Training to be a Facialist | 2
I have just completed week five of my VTCT Level 2 Facial Massage and Skincare course at the London School of Beauty and Makeup. If you didn’t see my post talking about the first couple of weeks on the course you can read here. One of the best parts of the course has been meeting the other ladies on the course, we all get on really well and I think we will definitely stay in touch. I am now signed up to do the VTCT Level 3 Facial Electrotherapy course and also VTCT Level 3 Diploma in Anatomy and Physiology, really looking forward to learning more about the skin and how to use all of the different machines in treatments before I open my own business.
During week three we learnt all about the bones in the face, the circulatory system and the lymphatic system. I found the information about the lymphatic system particularly interesting because I have been massaging my own face for years knowing it was good for depuffing and drainage but now I know exactly why! We practised full facials on each other every day and I have also been practising my facials a lot on all of my friends and working on developing my own massage technique and routine.
Week four was all about exams, eek! On the Monday we had our longest, hardest theory exam. I was a little shocked and very happy when I got my mark back and I got 100%! I think it’s easier to revise when you are really interested in something (I wish I had LOVED science at school...) We also did our first assessed practical facial, which did not go quite to plan. We had a different teacher from the school, who created an extremely tense environment and it made us all very nervous and I forgot to do things like get the student to sign the consent form before the treatment started. It was horrible and very unnecessary to make us anxious to the point that we made mistakes, maybe she was having a bad day…I did another assessment with my teacher and everything went perfectly, phew!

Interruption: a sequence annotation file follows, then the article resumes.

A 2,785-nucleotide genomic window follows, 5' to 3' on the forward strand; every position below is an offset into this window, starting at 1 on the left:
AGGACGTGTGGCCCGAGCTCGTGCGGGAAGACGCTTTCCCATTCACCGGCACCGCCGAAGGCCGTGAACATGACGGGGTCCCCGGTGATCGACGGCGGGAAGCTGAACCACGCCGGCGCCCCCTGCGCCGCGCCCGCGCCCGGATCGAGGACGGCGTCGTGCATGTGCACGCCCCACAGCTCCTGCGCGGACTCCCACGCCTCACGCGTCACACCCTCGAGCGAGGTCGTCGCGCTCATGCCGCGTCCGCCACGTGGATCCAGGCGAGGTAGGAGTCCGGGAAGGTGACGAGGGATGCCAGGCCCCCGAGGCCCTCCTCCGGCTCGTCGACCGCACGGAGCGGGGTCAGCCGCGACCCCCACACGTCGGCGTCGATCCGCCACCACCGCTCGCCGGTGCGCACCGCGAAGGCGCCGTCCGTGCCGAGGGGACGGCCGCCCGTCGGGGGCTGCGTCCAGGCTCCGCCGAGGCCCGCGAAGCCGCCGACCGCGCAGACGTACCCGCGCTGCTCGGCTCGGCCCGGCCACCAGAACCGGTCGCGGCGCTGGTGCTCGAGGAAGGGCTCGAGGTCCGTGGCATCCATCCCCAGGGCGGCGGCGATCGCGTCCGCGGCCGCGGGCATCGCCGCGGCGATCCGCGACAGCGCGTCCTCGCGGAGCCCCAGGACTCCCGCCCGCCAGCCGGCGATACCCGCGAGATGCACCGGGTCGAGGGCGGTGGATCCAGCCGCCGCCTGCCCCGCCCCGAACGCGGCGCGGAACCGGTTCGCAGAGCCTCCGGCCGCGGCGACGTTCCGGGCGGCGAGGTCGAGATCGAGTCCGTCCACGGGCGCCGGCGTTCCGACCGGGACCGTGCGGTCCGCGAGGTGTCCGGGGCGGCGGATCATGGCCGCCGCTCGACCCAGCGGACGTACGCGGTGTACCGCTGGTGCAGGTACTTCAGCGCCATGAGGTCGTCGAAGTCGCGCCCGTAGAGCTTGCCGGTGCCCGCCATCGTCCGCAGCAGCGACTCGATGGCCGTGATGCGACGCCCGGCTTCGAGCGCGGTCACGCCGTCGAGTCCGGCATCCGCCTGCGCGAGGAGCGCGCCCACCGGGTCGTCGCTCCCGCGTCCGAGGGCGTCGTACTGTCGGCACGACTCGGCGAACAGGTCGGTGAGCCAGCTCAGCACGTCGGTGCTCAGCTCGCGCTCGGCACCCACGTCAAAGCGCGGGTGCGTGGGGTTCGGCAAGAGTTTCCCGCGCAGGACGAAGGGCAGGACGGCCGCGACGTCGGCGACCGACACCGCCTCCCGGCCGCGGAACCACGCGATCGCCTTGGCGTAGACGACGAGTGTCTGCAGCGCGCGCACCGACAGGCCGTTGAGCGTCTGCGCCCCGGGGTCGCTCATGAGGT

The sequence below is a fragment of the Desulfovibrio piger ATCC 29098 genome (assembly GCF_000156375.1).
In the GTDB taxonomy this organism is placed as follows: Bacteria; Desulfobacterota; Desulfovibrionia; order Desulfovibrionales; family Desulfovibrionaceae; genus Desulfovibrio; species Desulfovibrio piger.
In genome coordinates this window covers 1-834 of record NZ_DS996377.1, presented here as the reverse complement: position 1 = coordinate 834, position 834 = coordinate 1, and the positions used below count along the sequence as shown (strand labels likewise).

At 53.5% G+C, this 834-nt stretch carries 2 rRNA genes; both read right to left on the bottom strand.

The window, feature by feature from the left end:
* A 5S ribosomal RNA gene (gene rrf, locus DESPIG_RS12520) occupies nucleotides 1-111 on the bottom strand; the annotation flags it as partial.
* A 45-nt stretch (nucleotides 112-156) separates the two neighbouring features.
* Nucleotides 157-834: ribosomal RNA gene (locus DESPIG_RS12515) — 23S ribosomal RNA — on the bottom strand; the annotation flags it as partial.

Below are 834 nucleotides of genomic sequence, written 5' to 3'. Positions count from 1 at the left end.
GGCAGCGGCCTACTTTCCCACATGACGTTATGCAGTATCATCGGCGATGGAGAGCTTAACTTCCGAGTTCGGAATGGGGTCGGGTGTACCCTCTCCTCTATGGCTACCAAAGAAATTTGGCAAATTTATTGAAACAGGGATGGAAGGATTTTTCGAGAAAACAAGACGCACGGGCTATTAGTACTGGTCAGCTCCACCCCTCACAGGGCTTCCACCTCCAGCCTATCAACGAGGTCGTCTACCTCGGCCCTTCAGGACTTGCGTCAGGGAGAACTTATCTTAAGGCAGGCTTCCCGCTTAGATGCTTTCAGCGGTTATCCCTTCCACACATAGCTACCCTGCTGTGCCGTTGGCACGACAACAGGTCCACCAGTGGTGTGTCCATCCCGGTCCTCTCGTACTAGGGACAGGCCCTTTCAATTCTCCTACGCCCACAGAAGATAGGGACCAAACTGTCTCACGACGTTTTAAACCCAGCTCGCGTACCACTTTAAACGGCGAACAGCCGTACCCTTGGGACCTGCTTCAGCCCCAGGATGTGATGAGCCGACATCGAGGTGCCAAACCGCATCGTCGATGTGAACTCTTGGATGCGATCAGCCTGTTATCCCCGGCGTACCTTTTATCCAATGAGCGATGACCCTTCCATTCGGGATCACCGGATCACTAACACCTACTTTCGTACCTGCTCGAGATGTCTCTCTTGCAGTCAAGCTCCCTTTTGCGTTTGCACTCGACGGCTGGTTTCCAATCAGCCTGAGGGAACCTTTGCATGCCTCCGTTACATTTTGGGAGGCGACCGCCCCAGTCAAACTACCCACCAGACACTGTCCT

Skin analysis is hugely important when it comes to a facial and we have spent a lot of time focusing on that during the course. VTCT recognises three different skin types (they seem to think ‘normal’ skin doesn’t exist). An oily skin generally has open pores, comedones (blackheads), shiny/greasy skin all over the face and often pustules and papules. A dry skin has very small pores, flakiness and rough patches. A combination skin has an oily t-zone and normal/dry cheeks. Sensitive and dehydrated are actually skin conditions, not skin types. Dry skin is lack of oil and dehydrated skin is lack of water so oily skin can be dehydrated for example. A lot of people think that they have dry skin but they are actually dehydrated. To pass the course, we have to correctly identify and treat an oily, a combination and a dry skin in the salon.
Week five came around so fast, we couldn’t believe it was time to work on paying clients in the salon. It was so nice to be in a proper treatment room on our own rather than in a classroom with 12 other students and a teacher! Melissa looked in on us every five minutes to check everything was going well and came in to assess our skin analysis. My first client was very sweet and she said she would like to come in to see me again. I had another lovely client the next day and she rated me as ‘exceptional’ in the feedback form. A part of the facial I really enjoy is the aftercare advice because, as you know if you follow my Instagram, I love recommending skincare ingredients and products to improve people’s skin. I was really pleased with how my first salon week went.
Next week I just have to successfully treat a dry skin to complete the course, fingers crossed! I will do another post about how Level Three is going in a few weeks.
Thanks for reading!